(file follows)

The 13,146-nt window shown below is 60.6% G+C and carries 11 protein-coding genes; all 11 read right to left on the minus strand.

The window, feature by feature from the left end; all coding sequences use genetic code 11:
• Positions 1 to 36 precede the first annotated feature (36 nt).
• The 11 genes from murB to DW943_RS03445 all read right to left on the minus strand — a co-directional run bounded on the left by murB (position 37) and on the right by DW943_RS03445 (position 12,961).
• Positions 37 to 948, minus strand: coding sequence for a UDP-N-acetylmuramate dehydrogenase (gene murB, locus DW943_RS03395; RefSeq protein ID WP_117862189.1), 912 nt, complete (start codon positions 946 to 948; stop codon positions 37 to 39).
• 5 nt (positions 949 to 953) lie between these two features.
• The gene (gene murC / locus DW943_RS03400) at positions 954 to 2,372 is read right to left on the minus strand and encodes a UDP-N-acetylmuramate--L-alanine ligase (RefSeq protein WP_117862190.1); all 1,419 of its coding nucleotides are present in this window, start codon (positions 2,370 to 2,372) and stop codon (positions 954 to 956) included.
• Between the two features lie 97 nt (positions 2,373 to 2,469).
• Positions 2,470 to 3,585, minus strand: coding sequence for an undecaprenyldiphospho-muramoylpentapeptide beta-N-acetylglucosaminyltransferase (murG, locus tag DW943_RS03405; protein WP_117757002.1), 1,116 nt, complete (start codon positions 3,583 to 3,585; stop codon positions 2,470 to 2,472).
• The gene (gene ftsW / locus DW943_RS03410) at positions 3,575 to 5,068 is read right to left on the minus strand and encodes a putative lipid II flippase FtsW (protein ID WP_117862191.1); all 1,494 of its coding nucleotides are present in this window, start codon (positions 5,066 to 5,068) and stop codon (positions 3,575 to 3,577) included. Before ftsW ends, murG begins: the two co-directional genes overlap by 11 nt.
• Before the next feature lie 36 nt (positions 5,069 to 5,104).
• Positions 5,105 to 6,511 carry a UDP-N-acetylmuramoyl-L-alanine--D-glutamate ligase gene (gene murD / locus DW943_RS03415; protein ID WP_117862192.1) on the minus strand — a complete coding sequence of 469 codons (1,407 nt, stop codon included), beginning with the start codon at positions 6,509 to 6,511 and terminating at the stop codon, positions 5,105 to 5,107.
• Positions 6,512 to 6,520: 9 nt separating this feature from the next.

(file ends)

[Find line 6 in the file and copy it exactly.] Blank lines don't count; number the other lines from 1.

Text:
• 5 nt (positions 949 to 953) lie between these two features.